[Developers] ADMB-IDE licensing
sibert at hawaii.edu
Wed May 13 10:46:06 PDT 2009
You are trying to make an important and constructive contribution to the
ADMB project. Unfortunately, Richard Stallman and the Free Software
Foundation, want things done in very specific way (as I said, it all
seems like a dispute between religions to me) and have turned the emacs
license to be a really intimidating document. From
> 3. You may copy and distribute GNU Emacs (or a portion or derivative
> of it, under Paragraph 2) in object code or executable form under the
> terms of Paragraphs 1 and 2 above provided that you also do one of the
> - accompany it with the complete corresponding machine-readable source
> code, which must be distributed under the terms of Paragraphs 1 and 2
> above; or,
> - accompany it with a written offer, valid for at least three years,
> to give any third party free (except for a nominal shipping charge) a
> complete machine-readable copy of the corresponding source code, to be
> distributed under the terms of Paragraphs 1 and 2 above; or,
> - accompany it with the information you received as to where the
> corresponding source code may be obtained. (This alternative is
> allowed only for non commercial distribution and only if you received
> the program in object code or executable form alone.)
> For an executable file, complete source code means all the source code
> for all modules it contains; but, as a special exception, it need not
> include source code for modules which are standard libraries that
> accompany the operating system on which the executable file runs.
> 4. You may not copy, sub license, distribute or transfer GNU Emacs
> except as expressly provided under this License Agreement. Any attempt
> otherwise to copy, sub license, distribute or transfer GNU Emacs is
> void and your rights to use GNU Emacs under this License agreement
> shall be automatically terminated. However, parties who have received
> computer software programs from you with this License Agreement will
> not have their licenses terminated so long as such parties remain in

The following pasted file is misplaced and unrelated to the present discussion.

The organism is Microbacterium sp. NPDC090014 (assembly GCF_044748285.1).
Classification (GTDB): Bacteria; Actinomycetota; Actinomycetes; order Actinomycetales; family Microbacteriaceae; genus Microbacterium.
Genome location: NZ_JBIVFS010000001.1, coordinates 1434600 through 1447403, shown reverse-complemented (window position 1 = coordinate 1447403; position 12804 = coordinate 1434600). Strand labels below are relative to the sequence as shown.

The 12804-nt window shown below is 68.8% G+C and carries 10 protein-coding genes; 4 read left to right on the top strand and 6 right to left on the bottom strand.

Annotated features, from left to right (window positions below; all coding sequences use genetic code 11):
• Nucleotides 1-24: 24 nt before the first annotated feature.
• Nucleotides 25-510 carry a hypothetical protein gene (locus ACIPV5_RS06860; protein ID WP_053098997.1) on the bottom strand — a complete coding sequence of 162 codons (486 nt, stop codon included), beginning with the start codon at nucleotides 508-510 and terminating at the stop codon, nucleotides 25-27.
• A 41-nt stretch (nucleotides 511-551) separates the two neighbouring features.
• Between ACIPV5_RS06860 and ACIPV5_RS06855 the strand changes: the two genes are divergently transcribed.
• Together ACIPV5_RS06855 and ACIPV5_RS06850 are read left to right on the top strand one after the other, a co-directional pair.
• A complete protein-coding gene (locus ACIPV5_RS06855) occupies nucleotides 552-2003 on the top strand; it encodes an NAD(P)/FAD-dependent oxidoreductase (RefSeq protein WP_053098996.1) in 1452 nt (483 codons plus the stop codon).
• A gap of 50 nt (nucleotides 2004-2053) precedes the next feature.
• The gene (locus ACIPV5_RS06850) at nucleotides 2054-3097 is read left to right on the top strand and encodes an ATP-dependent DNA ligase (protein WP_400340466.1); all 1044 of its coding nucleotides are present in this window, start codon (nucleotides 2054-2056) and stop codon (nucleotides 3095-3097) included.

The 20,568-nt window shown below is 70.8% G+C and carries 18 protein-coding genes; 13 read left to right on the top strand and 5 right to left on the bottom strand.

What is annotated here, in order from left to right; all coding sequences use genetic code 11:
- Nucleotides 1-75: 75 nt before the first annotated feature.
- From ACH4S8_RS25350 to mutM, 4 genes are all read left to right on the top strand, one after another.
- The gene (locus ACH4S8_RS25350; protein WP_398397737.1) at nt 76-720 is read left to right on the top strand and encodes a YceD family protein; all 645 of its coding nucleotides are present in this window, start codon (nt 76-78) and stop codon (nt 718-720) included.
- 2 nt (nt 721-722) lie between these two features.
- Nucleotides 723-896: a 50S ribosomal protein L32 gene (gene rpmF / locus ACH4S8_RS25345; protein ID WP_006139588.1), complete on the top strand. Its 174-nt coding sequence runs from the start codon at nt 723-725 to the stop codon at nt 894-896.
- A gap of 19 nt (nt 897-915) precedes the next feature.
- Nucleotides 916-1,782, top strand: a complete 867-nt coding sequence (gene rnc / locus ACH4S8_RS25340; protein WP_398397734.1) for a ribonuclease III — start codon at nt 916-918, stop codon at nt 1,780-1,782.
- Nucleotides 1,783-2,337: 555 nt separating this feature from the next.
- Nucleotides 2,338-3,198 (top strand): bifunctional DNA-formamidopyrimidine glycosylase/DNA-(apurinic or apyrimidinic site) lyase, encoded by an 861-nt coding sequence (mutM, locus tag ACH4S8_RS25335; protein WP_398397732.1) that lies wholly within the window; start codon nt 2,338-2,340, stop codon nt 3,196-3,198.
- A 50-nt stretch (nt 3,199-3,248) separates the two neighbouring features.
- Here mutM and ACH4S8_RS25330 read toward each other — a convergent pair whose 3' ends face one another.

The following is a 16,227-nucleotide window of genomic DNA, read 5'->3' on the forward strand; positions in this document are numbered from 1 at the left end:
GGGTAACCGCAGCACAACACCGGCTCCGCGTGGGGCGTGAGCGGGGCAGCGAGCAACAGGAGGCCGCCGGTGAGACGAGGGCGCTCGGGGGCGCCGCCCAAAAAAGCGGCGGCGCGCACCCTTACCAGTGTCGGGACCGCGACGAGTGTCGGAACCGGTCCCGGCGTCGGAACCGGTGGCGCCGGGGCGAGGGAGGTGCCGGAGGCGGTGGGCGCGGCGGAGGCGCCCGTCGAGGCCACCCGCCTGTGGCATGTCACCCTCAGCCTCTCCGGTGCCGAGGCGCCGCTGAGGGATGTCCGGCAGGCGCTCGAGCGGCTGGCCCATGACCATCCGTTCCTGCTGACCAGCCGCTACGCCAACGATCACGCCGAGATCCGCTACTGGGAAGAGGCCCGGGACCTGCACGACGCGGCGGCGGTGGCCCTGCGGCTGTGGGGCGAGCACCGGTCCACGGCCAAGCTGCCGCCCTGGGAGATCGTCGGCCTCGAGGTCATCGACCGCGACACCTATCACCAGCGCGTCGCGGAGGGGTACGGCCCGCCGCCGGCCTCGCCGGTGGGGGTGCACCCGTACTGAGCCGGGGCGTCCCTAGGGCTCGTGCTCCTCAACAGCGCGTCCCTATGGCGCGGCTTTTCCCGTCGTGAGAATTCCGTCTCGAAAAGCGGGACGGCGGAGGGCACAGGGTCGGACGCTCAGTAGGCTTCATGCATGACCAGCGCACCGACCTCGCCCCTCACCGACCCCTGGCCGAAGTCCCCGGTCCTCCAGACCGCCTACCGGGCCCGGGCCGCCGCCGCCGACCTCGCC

> full compliance.
It looks to me like if you want to distribute the emacs executable, you
also have to make the source code available. I suppose you could do
that, but it would be giving users more than they really want and might
make the whole package a bit bulky.
Can you create your package in such a way that it is the end user's
responsibility to correctly install emacs?
When you installed emacs, did you receive the source code?
Arni Magnusson wrote:
> Thanks, John and Dave, for your feedback.
>> If you use emacs you probably immediately lose about 95% of the
>> world, including me.
> The idea behind my ADMB-IDE is to use Emacs with admb-mode as the engine,
> but the user interface is very different from the default Emacs. The
> keybindings are similar to the majority of editors, as listed on the last
> page in the manual draft (attached admb-ide.pdf). The manual is not quite
> ready, but it gives a decent overview.
> I hope that I won't lose potential users by using Emacs as the underlying
> engine. For me, Emacs Lisp is a general language with strong support for
> editing files. Much like S is a general language with strong support for
> statistical modelling. Both are rich, mature, and expressive. [Reminds me
> of a lady I once knew.]
>> If you are distributing Emacs and GCC or any other GPL product, you
>> are obliged to license the whole thing as GPL, regardless of how
>> anything else is licensed.
> That's what I was worried about. One possible solution is to release
> ADMB-IDE in two Inno packages: GCC plus Emacs with hardwired target
> directories (GPL license), and ADMB plus my config files (BSD license).
>> And your users may also be obliged to release whatever they create
>> with your software under a GPL license.
> I've seen messages on the web saying that applications compiled with GCC
> are not subject to GPL, but haven't found a definite reference. ADMB on
> Linux uses GCC, and my understanding is that ADMB applications are not
> subject to GPL.
> As for Emacs, I would find it hard to believe that everything I write
> becomes GPL. The same would then be true for Crimson, Gedit, jEdit, Kate,
> Nano, Notepad++, Scite, and all the other GPL editors. I hope users are
> also allowed to adjust the settings for syntax highlighting, compilation,
> and menu entries. It's hard to interpret the licensing legalese, but the
> ADMB development team needs to get a clear picture - perhaps with the aid
> of a lawyer, as you have mentioned earlier.
>> That is why many people dislike GPL and why we chose BSD for ADMB.
>> It is a sort of religious struggle in the open source software
>> world. So I would hope that you could find a way to release your
>> package under BSD also.
> Roger that. Do you think the best solution is to release ADMB-IDE in two
> Inno installers, separating the components into BSD and GPL bundles? It's
> a shame if users can't enjoy my current click'n'go admb-ide-345-1.exe
> installer, but maybe that's just life.
> I wonder if I could then prepare a zip file containing the two installers,
> along with a tiny meta-installer script.
>> You might want to verify the licenses on GCC and Emacs. As I recall,
>> GCC is released under LGPL (Lesser Gnu Public License). The LGPL may
>> be less restrictive than GPL, but the question has apparently never
>> been brought before a (United States) court.
>> My advice would be not to include anything in your package
>> distributed under GPL. LGPL may be OK. So please check it.
> I tried to research this, but couldn't understand it very well. Any
> further feedback regarding licensing is much appreciated.
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